A DriverLicense entity contains the infomation we use to create verifiable credentials.

public class DriverLicense
{
	[Key]
	public Guid Id { get; set; }
	public string UserName { get; set; } = string.Empty;
	public DateTimeOffset IssuedAt { get; set; }
	public string Name { get; set; } = string.Empty;
	public string FirstName { get; set; } = string.Empty;
	public DateTimeOffset DateOfBirth { get; set; }
	public string Issuedby { get; set; } = string.Empty;
	public bool Valid { get; set; }
	public string DriverLicenseCredentials { get; set; } = string.Empty;
	public string LicenseType { get; set; } = string.Empty;
}

Issuing credentials to authenticated identities

When issuing verifiable credentials using Azure AD Rest API, an IssuanceRequestPayload payload is used to request the credentials which are to be issued to the digital wallet. Verifiable credentials are issued to a digital wallet. The credentials are issued for the holder of the wallet. The payload classes are the same for all API implementations apart from the CredentialsClaims class which contains the subject claims which match the rules file of your definition.

public class IssuanceRequestPayload
    {
        [JsonPropertyName("includeQRCode")]
        public bool IncludeQRCode { get; set; }
        [JsonPropertyName("callback")]
        public Callback Callback { get; set; } = new Callback();    
        [JsonPropertyName("authority")]
        public string Authority { get; set; } = string.Empty;
        [JsonPropertyName("registration")]
        public Registration Registration { get; set; } = new Registration();
        [JsonPropertyName("issuance")]
        public Issuance Issuance { get; set; } = new Issuance();
    }

    public class Callback
    {
        [JsonPropertyName("url")]
        public string Url { get; set; } = string.Empty;
        [JsonPropertyName("state")]
        public string State { get; set; } = string.Empty;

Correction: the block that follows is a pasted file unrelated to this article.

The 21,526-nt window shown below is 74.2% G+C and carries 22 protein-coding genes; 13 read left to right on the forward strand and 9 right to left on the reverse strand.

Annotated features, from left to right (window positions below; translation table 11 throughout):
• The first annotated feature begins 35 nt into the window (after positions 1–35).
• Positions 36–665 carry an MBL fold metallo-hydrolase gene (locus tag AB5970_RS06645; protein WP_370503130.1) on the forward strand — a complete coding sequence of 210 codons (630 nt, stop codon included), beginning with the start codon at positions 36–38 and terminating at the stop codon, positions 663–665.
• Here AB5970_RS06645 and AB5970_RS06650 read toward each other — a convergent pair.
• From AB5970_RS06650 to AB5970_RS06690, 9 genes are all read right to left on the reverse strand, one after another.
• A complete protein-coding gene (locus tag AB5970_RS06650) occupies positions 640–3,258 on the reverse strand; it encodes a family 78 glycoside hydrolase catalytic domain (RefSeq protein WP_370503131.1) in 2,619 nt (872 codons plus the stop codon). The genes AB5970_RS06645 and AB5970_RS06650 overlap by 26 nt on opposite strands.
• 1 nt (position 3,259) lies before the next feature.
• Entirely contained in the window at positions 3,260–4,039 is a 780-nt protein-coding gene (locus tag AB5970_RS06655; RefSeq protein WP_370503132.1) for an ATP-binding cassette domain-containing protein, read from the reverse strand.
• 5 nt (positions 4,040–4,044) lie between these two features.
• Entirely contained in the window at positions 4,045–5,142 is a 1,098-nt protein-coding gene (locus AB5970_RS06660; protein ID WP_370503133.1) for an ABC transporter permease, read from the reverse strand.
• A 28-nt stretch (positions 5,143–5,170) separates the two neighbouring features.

[JsonPropertyName("headers")]
        public Headers Headers { get; set; } = new Headers();

    }

    public class Headers
    {
        [JsonPropertyName("api-key")]
        public string ApiKey { get; set; } = string.Empty;
    }

    public class Registration
    {
        [JsonPropertyName("clientName")]
        public string ClientName { get; set; } = string.Empty;
    }

    public class Issuance
    {
        [JsonPropertyName("type")]
        public string CredentialsType { get; set; } = string.Empty;
        [JsonPropertyName("manifest")]
        public string Manifest { get; set; } = string.Empty;
        [JsonPropertyName("pin")]
        public Pin Pin { get; set; } = new Pin();   
        [JsonPropertyName("claims")]
        public CredentialsClaims Claims { get; set; } = new CredentialsClaims();
        
    }

    public class Pin
    {
        [JsonPropertyName("value")]
        public string Value { get; set; } = string.Empty;
        [JsonPropertyName("length")]
        public int Length { get; set; } = 4;
    }

    /// Application specific claims used in the payload of the issue request. 
    /// When using the id_token for the subject claims, the IDP needs to add the values to the id_token!
    /// The claims can be mapped to anything then.
    public class CredentialsClaims
    {
        /// <summary>
        /// attribute names need to match a claim from the id_token
        /// </summary>
        [JsonPropertyName("given_name")]
        public string Name { get; set; } = string.Empty;
        [JsonPropertyName("family_name")]
        public string Details { get; set; } = string.Empty;
    }

The GetIssuanceRequestPayloadAsync method sets the data for each identity that requested the credentials. Only a signed in user can request the credentials for themselves. The context.User.Identity is used and the data is selected from the database for the signed in user. It is important that credentials are only issued to authenticated users. Users and the application must be authenticated correctly using 2FA and so on. Per default, the credentials are only authorized on the verifier which is probably not enough for most security flows.

public async Task<IssuanceRequestPayload> GetIssuanceRequestPayloadAsync(HttpRequest request, HttpContext context)
{
	var payload = new IssuanceRequestPayload();
	var length = 4;
	var pinMaxValue = (int)Math.Pow(10, length) - 1;
	var randomNumber = RandomNumberGenerator.GetInt32(1, pinMaxValue);
	var newpin = string.Format("{0:D" + length.ToString() + "}", randomNumber);

	payload.Issuance.Pin.Length = 4;
	payload.Issuance.Pin.Value = newpin;
	payload.Issuance.CredentialsType = "MyDrivingLicense";
	payload.Issuance.Manifest = _credentialSettings.CredentialManifest;

	var host = GetRequestHostName(request);
	payload.Callback.State = Guid.NewGuid().ToString();
	payload.Callback.Url = $"{host}:/api/issuer/issuanceCallback";
	payload.Callback.Headers.ApiKey = _credentialSettings.VcApiCallbackApiKey;

	payload.Registration.ClientName = "Verifiable Credential NDL Sample";
	payload.Authority = _credentialSettings.IssuerAuthority;

	var driverLicense = await _driverLicenseService.GetDriverLicense(context.User.Identity.Name);

	payload.Issuance.Claims.Name = $"{driverLicense.FirstName} {driverLicense.Name}  {driverLicense.UserName}";
	payload.Issuance.Claims.Details = $"Type: {driverLicense.LicenseType} IssuedAt: {driverLicense.IssuedAt:yyyy-MM-dd}";

	return payload;
}